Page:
ditto. just goes to show that even thousand dollar radios don't work 100% of the time.
 

troymail

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I have some folks in my area currently undergoing acceptance testing for a digital upgrade... Yesterday, for the first time, I heard one of the testers refer to the digital garbling as "static" which I found pretty interesting.

The funny thing is that when a receiver says "I couldn't copy - you went digital" the transmitter could really come back and say "So what's the problem? I thought we were digital?".... :lol:

I think the correct term should be "garbled".
 

LEH

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In Division Five, VSP calls it "robotic."

That is why I do not believe anyone who says his scanner is 100% on STARS.
Could it be the scanner is doing 100%, but STARS isn't? If STARS is messing up and I hear the garbage, then the scanner is fine.

But overall, I'd agree, I miss a lot on STARS either with my 500 or my 396.
 

Don_Burke

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Could it be the scanner is doing 100%, but STARS isn't? If STARS is messing up and I hear the garbage, then the scanner is fine.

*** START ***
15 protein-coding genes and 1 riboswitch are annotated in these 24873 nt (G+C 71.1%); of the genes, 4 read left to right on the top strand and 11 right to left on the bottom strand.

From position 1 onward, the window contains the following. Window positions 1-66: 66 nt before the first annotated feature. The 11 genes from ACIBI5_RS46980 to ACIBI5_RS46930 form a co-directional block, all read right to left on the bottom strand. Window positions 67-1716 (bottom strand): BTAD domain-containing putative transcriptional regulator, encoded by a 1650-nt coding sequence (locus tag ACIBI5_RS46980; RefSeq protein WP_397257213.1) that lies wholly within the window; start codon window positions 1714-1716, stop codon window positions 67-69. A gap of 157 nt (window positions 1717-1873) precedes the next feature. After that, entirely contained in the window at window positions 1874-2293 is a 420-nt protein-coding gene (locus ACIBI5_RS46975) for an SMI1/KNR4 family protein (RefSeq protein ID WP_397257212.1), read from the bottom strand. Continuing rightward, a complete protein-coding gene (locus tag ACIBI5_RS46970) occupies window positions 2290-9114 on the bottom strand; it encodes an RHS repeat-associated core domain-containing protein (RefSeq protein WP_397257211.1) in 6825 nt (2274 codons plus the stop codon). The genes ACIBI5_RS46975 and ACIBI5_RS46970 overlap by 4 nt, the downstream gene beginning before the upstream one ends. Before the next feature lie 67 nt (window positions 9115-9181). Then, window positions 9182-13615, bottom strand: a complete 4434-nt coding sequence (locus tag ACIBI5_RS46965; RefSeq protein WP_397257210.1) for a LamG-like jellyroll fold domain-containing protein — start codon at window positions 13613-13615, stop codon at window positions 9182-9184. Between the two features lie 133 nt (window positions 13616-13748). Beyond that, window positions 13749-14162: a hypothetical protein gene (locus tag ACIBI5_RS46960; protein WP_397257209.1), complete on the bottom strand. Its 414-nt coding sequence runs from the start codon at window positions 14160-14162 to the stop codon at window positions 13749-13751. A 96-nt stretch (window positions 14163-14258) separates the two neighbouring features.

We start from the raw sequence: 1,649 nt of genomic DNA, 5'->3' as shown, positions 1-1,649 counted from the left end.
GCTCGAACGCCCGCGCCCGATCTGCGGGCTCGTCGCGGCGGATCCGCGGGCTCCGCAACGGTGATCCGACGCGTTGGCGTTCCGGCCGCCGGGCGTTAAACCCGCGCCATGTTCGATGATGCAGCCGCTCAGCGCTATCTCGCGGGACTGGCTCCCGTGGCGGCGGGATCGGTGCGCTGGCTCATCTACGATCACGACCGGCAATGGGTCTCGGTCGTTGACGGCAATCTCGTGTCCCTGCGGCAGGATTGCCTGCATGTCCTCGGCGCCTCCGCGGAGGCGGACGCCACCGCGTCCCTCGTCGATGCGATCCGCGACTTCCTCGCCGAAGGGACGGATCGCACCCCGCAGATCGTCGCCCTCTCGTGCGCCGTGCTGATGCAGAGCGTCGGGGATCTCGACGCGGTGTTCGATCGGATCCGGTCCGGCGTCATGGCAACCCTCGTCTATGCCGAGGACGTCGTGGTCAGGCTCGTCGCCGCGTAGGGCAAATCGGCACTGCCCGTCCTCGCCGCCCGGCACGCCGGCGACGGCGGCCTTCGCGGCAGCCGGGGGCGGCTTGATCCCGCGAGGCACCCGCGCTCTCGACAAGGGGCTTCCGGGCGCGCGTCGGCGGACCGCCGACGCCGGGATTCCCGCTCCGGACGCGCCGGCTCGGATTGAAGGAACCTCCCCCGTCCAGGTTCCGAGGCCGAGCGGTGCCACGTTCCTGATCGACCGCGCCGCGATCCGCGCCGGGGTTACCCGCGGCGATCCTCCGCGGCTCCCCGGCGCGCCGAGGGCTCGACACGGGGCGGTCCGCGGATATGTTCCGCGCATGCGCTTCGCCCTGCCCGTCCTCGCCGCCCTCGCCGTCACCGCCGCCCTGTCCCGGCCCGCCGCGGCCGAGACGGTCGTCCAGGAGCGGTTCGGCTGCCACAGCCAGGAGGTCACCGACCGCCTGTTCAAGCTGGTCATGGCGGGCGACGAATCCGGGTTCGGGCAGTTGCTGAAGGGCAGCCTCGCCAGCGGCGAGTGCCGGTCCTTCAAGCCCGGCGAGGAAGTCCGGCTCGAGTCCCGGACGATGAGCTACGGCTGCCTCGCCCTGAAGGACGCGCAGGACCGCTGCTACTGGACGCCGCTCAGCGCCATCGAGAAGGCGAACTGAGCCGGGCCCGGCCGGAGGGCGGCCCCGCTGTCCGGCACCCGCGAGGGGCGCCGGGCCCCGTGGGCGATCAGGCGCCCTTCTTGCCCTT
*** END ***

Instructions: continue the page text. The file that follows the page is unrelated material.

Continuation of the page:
True enough, but how would a scanner listener know?

It could also be that the system is working fine, but both receivers got confused.
 

mrova

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You're right about "garbled." That might be the better word to use. The expanations make sense. I would just hate to be scanning when there's an emergency that the officer is dealing with, needs help right away, and his transmission gets garbled. It does appear to be more frequent and troublesome with and for the state police (STARS?) and rarely occurs with the local police.
sv
 

LEH

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Even though STARS is VHF-HI (less line of sight), the system also has a larger area to cover with more possibilities for interference.

We may not hear the drop offs as much on local systems, but they do occur, with sometimes fatal results. Several larger departments have been reported with complaints about the slow or garbled 'new' systems. I believe it was Philadelphia who lost a couple of firemen due to a 'communications' breakdown on their digital system.

Don, we'd better quit before we're accused of being garbled. :D
 

troymail

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You're right about "garbled." That might be the better word to use. The expanations make sense. I would just hate to be scanning when there's an emergency that the officer is dealing with, needs help right away, and his transmission gets garbled. It does appear to be more frequent and troublesome with and for the state police (STARS?) and rarely occurs with the local police.